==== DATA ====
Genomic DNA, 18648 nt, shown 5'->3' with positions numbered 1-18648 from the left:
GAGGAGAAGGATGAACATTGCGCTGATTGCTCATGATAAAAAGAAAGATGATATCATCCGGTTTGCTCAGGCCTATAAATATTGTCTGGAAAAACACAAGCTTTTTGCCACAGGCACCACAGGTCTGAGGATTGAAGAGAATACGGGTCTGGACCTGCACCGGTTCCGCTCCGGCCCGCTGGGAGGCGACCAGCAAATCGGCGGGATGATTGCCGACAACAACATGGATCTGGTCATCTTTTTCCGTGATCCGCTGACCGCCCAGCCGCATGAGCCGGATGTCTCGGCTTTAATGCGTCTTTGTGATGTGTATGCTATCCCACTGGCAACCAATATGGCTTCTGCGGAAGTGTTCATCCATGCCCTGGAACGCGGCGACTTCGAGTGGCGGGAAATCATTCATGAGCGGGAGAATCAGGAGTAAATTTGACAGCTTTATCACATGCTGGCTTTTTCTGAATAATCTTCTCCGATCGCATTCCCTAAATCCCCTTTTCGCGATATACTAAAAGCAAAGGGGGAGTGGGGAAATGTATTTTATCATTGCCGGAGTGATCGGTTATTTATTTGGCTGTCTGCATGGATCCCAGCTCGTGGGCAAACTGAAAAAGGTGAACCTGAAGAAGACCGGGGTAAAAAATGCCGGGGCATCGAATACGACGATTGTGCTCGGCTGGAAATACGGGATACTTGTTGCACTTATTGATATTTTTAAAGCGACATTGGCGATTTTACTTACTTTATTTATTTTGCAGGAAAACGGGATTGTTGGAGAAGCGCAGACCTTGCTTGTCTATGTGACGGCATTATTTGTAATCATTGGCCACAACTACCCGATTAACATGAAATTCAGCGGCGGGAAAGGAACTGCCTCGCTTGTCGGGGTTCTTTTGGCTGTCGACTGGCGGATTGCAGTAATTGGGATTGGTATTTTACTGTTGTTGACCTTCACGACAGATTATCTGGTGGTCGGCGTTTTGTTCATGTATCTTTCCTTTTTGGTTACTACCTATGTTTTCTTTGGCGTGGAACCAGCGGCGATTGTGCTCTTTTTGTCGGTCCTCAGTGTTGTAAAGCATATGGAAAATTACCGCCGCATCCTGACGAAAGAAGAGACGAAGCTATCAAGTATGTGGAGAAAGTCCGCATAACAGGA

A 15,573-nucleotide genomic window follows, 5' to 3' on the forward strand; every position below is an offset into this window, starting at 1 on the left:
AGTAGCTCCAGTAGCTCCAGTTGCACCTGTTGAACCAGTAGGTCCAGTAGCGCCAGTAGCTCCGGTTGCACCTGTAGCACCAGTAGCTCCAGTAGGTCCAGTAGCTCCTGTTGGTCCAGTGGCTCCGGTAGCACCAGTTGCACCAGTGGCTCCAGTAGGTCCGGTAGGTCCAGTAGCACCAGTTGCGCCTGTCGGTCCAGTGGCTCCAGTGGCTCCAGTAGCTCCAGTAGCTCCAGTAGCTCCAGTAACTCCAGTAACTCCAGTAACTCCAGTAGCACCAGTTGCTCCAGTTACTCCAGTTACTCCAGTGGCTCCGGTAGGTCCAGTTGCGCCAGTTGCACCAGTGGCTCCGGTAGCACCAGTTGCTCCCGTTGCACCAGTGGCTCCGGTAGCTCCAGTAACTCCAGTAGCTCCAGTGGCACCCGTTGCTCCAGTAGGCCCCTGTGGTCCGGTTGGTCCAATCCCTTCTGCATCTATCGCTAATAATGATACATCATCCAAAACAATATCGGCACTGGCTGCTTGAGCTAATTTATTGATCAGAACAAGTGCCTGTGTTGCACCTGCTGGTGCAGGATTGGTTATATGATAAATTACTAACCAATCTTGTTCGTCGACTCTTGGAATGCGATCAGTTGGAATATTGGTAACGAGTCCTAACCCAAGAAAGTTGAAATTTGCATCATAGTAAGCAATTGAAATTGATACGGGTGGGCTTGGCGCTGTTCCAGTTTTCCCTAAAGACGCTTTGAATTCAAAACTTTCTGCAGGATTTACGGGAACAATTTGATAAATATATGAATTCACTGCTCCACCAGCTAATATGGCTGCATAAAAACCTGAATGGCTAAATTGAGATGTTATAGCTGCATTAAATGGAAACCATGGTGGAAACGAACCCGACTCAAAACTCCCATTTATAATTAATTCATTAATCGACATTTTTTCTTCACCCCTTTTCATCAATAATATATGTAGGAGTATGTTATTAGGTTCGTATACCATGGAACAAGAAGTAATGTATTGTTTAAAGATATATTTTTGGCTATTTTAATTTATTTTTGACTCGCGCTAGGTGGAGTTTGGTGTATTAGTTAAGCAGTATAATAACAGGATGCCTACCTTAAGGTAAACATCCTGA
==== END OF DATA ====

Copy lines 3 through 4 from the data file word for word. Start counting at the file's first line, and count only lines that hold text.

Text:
A 15,573-nucleotide genomic window follows, 5' to 3' on the forward strand; every position below is an offset into this window, starting at 1 on the left:
AGTAGCTCCAGTAGCTCCAGTTGCACCTGTTGAACCAGTAGGTCCAGTAGCGCCAGTAGCTCCGGTTGCACCTGTAGCACCAGTAGCTCCAGTAGGTCCAGTAGCTCCTGTTGGTCCAGTGGCTCCGGTAGCACCAGTTGCACCAGTGGCTCCAGTAGGTCCGGTAGGTCCAGTAGCACCAGTTGCGCCTGTCGGTCCAGTGGCTCCAGTGGCTCCAGTAGCTCCAGTAGCTCCAGTAGCTCCAGTAACTCCAGTAACTCCAGTAACTCCAGTAGCACCAGTTGCTCCAGTTACTCCAGTTACTCCAGTGGCTCCGGTAGGTCCAGTTGCGCCAGTTGCACCAGTGGCTCCGGTAGCACCAGTTGCTCCCGTTGCACCAGTGGCTCCGGTAGCTCCAGTAACTCCAGTAGCTCCAGTGGCACCCGTTGCTCCAGTAGGCCCCTGTGGTCCGGTTGGTCCAATCCCTTCTGCATCTATCGCTAATAATGATACATCATCCAAAACAATATCGGCACTGGCTGCTTGAGCTAATTTATTGATCAGAACAAGTGCCTGTGTTGCACCTGCTGGTGCAGGATTGGTTATATGATAAATTACTAACCAATCTTGTTCGTCGACTCTTGGAATGCGATCAGTTGGAATATTGGTAACGAGTCCTAACCCAAGAAAGTTGAAATTTGCATCATAGTAAGCAATTGAAATTGATACGGGTGGGCTTGGCGCTGTTCCAGTTTTCCCTAAAGACGCTTTGAATTCAAAACTTTCTGCAGGATTTACGGGAACAATTTGATAAATATATGAATTCACTGCTCCACCAGCTAATATGGCTGCATAAAAACCTGAATGGCTAAATTGAGATGTTATAGCTGCATTAAATGGAAACCATGGTGGAAACGAACCCGACTCAAAACTCCCATTTATAATTAATTCATTAATCGACATTTTTTCTTCACCCCTTTTCATCAATAATATATGTAGGAGTATGTTATTAGGTTCGTATACCATGGAACAAGAAGTAATGTATTGTTTAAAGATATATTTTTGGCTATTTTAATTTATTTTTGACTCGCGCTAGGTGGAGTTTGGTGTATTAGTTAAGCAGTATAATAACAGGATGCCTACCTTAAGGTAAACATCCTGA